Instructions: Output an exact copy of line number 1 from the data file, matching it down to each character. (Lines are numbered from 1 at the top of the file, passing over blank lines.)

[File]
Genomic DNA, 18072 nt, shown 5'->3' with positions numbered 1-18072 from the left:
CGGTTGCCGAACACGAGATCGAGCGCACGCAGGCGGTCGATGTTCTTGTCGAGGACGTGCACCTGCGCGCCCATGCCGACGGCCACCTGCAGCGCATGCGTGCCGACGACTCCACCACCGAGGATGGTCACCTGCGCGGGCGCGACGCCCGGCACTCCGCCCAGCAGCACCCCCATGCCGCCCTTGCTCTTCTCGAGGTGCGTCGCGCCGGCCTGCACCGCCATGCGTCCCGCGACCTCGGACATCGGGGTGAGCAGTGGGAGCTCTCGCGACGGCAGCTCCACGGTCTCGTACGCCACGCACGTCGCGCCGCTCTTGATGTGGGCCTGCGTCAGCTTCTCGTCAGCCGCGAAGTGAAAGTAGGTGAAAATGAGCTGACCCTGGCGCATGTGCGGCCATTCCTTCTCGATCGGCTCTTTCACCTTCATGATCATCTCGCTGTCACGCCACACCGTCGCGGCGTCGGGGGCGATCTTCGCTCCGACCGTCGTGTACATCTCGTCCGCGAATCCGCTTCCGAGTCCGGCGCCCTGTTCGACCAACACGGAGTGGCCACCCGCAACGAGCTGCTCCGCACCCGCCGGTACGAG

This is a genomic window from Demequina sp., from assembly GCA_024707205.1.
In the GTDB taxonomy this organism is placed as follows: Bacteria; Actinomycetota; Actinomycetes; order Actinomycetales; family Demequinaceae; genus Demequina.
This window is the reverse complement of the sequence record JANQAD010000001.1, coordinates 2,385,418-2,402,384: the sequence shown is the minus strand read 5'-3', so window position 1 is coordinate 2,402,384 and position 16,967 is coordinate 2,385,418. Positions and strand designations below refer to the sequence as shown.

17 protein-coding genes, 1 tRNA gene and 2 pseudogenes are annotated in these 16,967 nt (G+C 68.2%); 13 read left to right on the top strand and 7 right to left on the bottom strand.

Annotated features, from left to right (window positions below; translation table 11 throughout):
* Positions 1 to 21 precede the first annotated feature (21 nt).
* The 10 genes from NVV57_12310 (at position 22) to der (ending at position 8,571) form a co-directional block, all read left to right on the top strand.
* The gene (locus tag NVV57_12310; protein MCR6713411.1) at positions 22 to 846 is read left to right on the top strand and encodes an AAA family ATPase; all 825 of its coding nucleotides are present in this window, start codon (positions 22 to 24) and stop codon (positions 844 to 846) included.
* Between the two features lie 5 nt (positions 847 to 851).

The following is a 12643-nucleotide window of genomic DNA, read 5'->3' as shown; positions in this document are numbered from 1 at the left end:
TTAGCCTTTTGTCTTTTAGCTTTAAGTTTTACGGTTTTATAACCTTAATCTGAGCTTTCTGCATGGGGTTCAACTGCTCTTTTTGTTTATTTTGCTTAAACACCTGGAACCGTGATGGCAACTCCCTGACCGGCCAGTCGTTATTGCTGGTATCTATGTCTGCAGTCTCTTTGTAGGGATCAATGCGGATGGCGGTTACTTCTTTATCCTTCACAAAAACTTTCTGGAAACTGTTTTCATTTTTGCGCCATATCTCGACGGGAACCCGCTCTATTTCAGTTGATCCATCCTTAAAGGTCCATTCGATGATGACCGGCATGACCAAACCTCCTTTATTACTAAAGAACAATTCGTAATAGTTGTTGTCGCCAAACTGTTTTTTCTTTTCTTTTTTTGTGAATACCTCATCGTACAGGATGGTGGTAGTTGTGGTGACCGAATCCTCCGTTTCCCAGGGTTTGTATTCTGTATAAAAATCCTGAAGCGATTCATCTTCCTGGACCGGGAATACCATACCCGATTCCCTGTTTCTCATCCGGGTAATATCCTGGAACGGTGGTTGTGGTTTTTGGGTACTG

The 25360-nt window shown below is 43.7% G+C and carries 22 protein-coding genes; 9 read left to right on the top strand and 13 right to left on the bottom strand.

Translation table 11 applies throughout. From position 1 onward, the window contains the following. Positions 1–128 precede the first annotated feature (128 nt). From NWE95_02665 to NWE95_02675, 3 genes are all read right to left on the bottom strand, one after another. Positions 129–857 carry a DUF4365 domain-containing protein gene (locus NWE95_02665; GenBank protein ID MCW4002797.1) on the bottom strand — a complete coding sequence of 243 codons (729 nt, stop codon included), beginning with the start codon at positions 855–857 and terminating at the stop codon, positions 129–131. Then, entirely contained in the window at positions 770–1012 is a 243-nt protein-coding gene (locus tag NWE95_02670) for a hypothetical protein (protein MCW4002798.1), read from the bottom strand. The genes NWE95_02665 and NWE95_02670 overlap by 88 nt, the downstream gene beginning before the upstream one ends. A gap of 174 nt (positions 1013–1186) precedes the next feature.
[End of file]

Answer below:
Genomic DNA, 18072 nt, shown 5'->3' with positions numbered 1-18072 from the left: